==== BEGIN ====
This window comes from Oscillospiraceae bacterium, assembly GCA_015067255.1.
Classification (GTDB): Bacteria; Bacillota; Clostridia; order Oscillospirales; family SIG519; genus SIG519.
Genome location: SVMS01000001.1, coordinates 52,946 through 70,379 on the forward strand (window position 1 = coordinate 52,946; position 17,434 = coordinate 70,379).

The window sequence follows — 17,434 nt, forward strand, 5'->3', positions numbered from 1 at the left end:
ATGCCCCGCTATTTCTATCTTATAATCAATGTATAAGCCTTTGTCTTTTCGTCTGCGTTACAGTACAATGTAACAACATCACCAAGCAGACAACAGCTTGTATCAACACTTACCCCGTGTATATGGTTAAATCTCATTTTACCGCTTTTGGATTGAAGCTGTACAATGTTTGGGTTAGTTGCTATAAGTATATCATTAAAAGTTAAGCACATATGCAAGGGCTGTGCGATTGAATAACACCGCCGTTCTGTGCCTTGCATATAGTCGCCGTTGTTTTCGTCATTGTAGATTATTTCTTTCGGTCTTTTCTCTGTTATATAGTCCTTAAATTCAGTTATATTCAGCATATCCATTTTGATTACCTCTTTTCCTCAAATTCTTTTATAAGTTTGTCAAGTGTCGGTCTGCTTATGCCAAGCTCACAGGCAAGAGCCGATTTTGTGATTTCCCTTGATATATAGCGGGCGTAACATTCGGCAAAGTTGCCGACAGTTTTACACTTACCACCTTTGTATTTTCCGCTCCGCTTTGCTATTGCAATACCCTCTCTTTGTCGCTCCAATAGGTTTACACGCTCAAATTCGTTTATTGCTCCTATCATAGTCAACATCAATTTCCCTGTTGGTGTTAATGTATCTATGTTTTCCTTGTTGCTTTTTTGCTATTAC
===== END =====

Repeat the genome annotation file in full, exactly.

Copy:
This window comes from Oscillospiraceae bacterium, assembly GCA_015067255.1.
Classification (GTDB): Bacteria; Bacillota; Clostridia; order Oscillospirales; family SIG519; genus SIG519.
Genome location: SVMS01000001.1, coordinates 52,946 through 70,379 on the forward strand (window position 1 = coordinate 52,946; position 17,434 = coordinate 70,379).

The window sequence follows — 17,434 nt, forward strand, 5'->3', positions numbered from 1 at the left end:
ATGCCCCGCTATTTCTATCTTATAATCAATGTATAAGCCTTTGTCTTTTCGTCTGCGTTACAGTACAATGTAACAACATCACCAAGCAGACAACAGCTTGTATCAACACTTACCCCGTGTATATGGTTAAATCTCATTTTACCGCTTTTGGATTGAAGCTGTACAATGTTTGGGTTAGTTGCTATAAGTATATCATTAAAAGTTAAGCACATATGCAAGGGCTGTGCGATTGAATAACACCGCCGTTCTGTGCCTTGCATATAGTCGCCGTTGTTTTCGTCATTGTAGATTATTTCTTTCGGTCTTTTCTCTGTTATATAGTCCTTAAATTCAGTTATATTCAGCATATCCATTTTGATTACCTCTTTTCCTCAAATTCTTTTATAAGTTTGTCAAGTGTCGGTCTGCTTATGCCAAGCTCACAGGCAAGAGCCGATTTTGTGATTTCCCTTGATATATAGCGGGCGTAACATTCGGCAAAGTTGCCGACAGTTTTACACTTACCACCTTTGTATTTTCCGCTCCGCTTTGCTATTGCAATACCCTCTCTTTGTCGCTCCAATAGGTTTACACGCTCAAATTCGTTTATTGCTCCTATCATAGTCAACATCAATTTCCCTGTTGGTGTTAATGTATCTATGTTTTCCTTGTTGCTTTTTTGCTATTAC